Katie Ledecky Upset in First Race at World Championships
GWANGJU, South Korea — After she earned her fourth gold medal of the 2016 Olympics, Katie Ledecky said her motivation moving forward would come from knowing that somewhere in the world a young swimmer was training hard to one day unseat her.
Three years later, the challenger that Ledecky had envisioned became all too real during the first night of finals in the swimming portion of the FINA World Championships. Ariarne Titmus, 18, of Australia, handed Ledecky her first-ever defeat in a major international competition in the 400-meter freestyle.
[email protected] wins the silver medal and suffers her first loss in a major international 400m freestyle at #FINAGwangju2019. pic.twitter.com/DBdCpwFIFa
Ledecky, 22, last lost a race at this distance at a glorified short-course meters exhibition duel meet between European and U.S. all-stars in Glasgow in 2013. She was feverish then. On Sunday, Ledecky, a 14-time world champion, offered no excuses.
“I knew it was going to be a tough race,” said Ledecky, adding that Titmus had produced “such a good swim.”
Titmus, 18, who has been steadily gaining on Ledecky since 2017, pulled off the epic upset by reeling in Ledecky on the final lap. Titmus covered the final 50 meters 1.83 seconds faster than Ledecky, whose split of 31.4 was the second-slowest closing lap in the eight-woman field.
Titmus was timed in a personal best of 3 minutes, 58.76 seconds, the eighth-fastest swim of all time. Ledecky, owner of the seven fastest performances, touched in 3:59.97, ahead of her U.S. teammate Leah Smith (4:01.29).
“I just got to the last turn and felt like I just tightened up,” said Ledecky, who finished well off her world record of 3:56.46, which she set at the 2016 Olympics.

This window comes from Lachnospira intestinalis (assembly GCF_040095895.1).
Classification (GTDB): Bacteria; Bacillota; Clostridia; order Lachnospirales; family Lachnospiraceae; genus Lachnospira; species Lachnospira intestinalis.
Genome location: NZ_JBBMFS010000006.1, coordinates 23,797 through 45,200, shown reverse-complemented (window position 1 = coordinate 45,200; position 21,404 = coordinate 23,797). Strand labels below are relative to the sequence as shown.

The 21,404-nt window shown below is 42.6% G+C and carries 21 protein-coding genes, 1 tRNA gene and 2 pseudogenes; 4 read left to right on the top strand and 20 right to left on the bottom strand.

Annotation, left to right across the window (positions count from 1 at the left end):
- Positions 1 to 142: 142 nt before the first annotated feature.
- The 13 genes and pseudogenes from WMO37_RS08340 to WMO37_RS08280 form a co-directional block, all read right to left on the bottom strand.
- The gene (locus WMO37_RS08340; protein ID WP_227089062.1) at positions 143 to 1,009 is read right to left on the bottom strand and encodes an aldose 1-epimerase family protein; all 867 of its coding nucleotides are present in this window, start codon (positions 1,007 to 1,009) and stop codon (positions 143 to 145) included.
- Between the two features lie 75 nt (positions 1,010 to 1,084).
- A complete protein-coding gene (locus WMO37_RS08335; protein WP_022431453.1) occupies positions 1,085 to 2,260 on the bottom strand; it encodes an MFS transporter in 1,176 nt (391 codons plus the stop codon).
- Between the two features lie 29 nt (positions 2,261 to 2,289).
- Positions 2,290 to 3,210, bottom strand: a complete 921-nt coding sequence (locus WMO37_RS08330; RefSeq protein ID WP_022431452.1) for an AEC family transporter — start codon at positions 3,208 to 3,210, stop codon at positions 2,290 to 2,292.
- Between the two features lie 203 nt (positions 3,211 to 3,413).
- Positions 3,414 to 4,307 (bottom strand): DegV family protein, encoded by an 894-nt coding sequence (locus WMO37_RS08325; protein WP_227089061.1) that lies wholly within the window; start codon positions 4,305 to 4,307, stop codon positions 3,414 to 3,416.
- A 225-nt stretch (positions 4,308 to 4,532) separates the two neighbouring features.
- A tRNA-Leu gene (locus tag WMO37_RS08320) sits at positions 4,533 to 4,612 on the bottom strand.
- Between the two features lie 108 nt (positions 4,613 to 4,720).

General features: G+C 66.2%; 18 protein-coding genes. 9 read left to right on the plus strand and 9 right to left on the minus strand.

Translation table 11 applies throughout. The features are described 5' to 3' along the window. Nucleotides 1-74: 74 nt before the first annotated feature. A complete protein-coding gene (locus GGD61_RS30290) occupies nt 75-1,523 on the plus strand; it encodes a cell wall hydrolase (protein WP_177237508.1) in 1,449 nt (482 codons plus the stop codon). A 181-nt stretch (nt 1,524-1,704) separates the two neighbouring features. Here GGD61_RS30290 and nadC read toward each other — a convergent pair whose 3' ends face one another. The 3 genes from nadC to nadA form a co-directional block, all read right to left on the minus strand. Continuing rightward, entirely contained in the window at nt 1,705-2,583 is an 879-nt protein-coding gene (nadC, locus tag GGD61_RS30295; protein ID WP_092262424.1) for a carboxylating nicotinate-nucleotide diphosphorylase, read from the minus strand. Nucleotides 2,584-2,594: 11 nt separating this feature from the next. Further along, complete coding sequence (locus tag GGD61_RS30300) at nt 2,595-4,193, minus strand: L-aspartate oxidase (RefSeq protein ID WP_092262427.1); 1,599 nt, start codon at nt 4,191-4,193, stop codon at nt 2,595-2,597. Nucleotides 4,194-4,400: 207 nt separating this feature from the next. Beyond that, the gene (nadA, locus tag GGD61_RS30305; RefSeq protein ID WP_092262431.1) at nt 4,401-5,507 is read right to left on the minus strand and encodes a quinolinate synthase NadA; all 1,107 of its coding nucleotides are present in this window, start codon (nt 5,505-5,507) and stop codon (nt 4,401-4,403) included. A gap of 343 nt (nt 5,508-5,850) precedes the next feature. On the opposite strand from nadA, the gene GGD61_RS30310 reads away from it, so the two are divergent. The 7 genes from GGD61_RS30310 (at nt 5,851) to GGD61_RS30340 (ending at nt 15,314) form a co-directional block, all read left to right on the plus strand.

“I expected to be a lot faster tonight,” she added.
Ledecky typically leads from the start, so the Nambu University Municipal Aquatics Center crowd in Gwangju, South Korea, was abuzz when Titmus set the pace for the first 200 meters. Ledecky made her move on the fifth lap, and with 75 meters remaining, she held a lead of half a bodylength.
Greg Meehan, the U.S. women’s head coach and Ledecky’s personal coach for the past three years, said he had seen nothing to think her fourth consecutive World Championship title in the event was in jeopardy.
“I think she swam a beautiful first 300, just really executed the plan,” said Meehan, who had no explanation for why Ledecky struggled on the final lap. “Sometimes things just happen,” he said, “and it’s hard when it’s someone of Katie’s persona.”
Titmus, too, seemed surprised that Ledecky was close enough to catch down the stretch. She had finished fourth, six seconds behind Ledecky, at the 2017 World Championships in Budapest and second to her, by 1.16 seconds, at the 2018 Pan Pacific Championships in Tokyo.
“I never thought I’d find myself in a situation where I’d be mowing Katie down,” said Titmus, whose best time coming into the meet was a 3:59.35. “She’s such a champion. I didn’t think I’d be in that situation so I tried to make the most of it.”
Ledecky acknowledged that she is not used to having to ward off a late challenge. Her fastest time in 2019 of 3:59.28, from a meet last month in Santa Clara, Calif., was four and a half seconds better than the next-fastest American, Smith. At the past two World Championships, Ledecky’s average margin of victory in the event was 3.5 seconds.
Ledecky looked shellshocked during the medal ceremony. She recovered her equanimity in time to nudge Titmus in the right direction for the medals parade around the pool deck.
“Obviously this stings a little,” Ledecky said, adding, “I need to rebound from this and I need to get my fight back.”
She won’t have long to lick her wounds. Ledecky will return to the water Monday for the preliminaries of the 1500-meter freestyle, where she is the three-time defending champion. She remains undefeated, to this point, in the 800- and 1500-meter finals in major international competition.
“The expectations every time she races are pretty significant,” Meehan said, adding, “I’m confident she’s going to come back tomorrow and be good.”
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